An Interview With Daniel Shapiro

Brighton Beach may very well be the 5th ave equivalent of the beach world. There have been generations of great photography there that continues with photographers today. I've had the pleasure to get to know Daniel a little bit better this year and thought I'd highlight his work and pick his brain a little bit. Be sure to check out more images on his website.  

How did you get started with this project?


 I started photographing Brighton and a bit in Coney last summer, but it had been on my mind for some time. I’ve been coming to Brighton Beach since childhood, visiting family here. The generation that changed it into the Russian enclave that it is makes up the majority of the neighborhood and they’re getting up there in years. I’ve felt a drive to document Brighton while they’re still around, and also to show how things are slowly changing yet again. Then a few months back, Jonno Rattman (visuals editor of Newest York) asked me if I wanted to shoot a neighborhood dispatch and I knew that Brighton was going to be it. That was a really fun assignment. Now the plan is to keep shooting over there for a long time. I'll  try do a show of some kind, maybe make a small book, or just sell prints the old fashioned way through Instagram. 

If and when it does change, will it be worth documenting?

A man on the beach once told me that Brighton and all of Coney isn't changing because it already changed when the Russians came. That's 100% true but it's not the Brighton that I ever knew. It's a place that, for me, is sort of frozen in time. I think it will be worth documenting for as long as it's there. But I kind of feel that way about all of New York.   
 

Is the beach like a street corner?

The beach is very wardobe specific, but it’s always exciting to see something way out of the norm. Just as much if not more so than on Fifth Ave. No one is in a hurry out on the beach, which is great if i'm taking a portrait. During the week there’s always fewer photographers out there, so it’s nice to feel like I have Brighton to myself, from time to time. That never happens in the city.   

 
What is more rewarding to you, the process or the results?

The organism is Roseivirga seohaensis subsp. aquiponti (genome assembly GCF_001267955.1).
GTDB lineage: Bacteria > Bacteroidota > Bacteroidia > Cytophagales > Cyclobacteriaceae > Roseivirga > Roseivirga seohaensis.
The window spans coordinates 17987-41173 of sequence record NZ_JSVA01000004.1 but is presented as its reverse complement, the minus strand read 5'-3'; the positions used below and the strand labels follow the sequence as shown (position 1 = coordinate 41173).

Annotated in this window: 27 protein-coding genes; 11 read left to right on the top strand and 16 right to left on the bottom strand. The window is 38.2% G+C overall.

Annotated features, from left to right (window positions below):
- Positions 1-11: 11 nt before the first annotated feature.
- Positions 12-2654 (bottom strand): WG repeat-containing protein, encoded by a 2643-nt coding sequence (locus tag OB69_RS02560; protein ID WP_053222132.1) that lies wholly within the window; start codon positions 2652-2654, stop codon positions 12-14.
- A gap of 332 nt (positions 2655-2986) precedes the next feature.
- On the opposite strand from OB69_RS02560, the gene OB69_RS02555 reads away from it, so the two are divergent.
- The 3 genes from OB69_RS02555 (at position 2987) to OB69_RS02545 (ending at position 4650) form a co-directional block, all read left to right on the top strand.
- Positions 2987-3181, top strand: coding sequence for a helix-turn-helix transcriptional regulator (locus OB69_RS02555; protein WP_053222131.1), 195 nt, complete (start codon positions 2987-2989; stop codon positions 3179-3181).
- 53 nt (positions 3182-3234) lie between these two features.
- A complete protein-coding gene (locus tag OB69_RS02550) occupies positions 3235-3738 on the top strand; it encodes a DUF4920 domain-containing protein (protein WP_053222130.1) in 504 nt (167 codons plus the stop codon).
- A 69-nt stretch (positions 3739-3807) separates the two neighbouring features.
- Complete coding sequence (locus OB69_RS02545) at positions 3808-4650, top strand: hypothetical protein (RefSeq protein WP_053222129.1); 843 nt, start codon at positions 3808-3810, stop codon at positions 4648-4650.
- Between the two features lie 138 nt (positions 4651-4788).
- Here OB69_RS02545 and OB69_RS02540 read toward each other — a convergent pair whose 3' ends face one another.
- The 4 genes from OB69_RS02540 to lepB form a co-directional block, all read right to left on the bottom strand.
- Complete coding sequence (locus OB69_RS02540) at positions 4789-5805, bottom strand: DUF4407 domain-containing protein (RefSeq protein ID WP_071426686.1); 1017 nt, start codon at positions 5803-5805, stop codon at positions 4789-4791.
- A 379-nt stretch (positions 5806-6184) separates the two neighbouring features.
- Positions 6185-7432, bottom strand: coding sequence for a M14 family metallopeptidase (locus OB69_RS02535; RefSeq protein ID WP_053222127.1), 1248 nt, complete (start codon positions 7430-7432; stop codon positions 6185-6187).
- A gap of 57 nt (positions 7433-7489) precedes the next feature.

Taking a photograph and being surprised when it works out is sometimes of equal excitement, but with this series, it’s been a real pleasure to send scans to people, or bring prints to the older ones.

 

It’s difficult and exciting to take an interesting photograph of a stranger no matter where you go.

Have you gotten any reactions from your subjects when you show them a print?

Normally they say that they didn't expect to see me again and then thank me. They follow that up with a story about when they were young in Odessa or when they served in the army, or something like that. The most memorable situation was when I took one woman's photo last summer and gave her my number. She called me a lot, telling me that she wanted a big print but that her husband was a rough guy and couldn't know about it, and would I come over with it when he wasn't around. I wasn't sure what to do with that one. I still owe her a print.   

Do you have any photographic rituals?

While on the train to shoot in Brighton I listen to Russian songs that I remember from growing up. Songs heard on rides to school or on roadtrips with my parents. I get some food on the boardwalk and people watch for a bit. Then I just rotate between shooting on the beach and the boardwalk. Sometimes I take a shot and keep moving. Other times I see someone and I really want a portrait so I talk for a minute. It’s important for me to have a mix of both. 

 

Are there any challenges of shooting on the beach versus another part of NYC?

It’s difficult and exciting to take an interesting photograph of a stranger no matter where you go. You wish they all understood that you’re not mocking them when you put a camera in their face. Sometimes even more so when they're older or wearing a bathing suit. Part of my Brighton Beach experience is that most of the time i'm aware when I’m taking pictures of Russians and can speak their language. That makes it easy to ask for forgiveness. That or I explain where my parents are from and then they usually let me take their picture. That doesn’t happen in other parts of the city. If someone is really pissed then it turns into a whole other thing but that's rare. Most times a smile and a thank you in passing will work just fine. 

Anything else you'd like to say?

I appreciate you asking me about my love of photographing the Brooklyn beach scene

Me too-- Make sure to check Daniel out:


BIO:

Daniel (@danielshapiro) is a photographer from Cleveland, Ohio now living in Brooklyn, New York. He has shot for Noisey, CFDA, Lufthansa USA, City of NY, Aftenposten, Ultra Records, Malibu Magazine and others. He looks forward to meeting you and your camera out on the streets.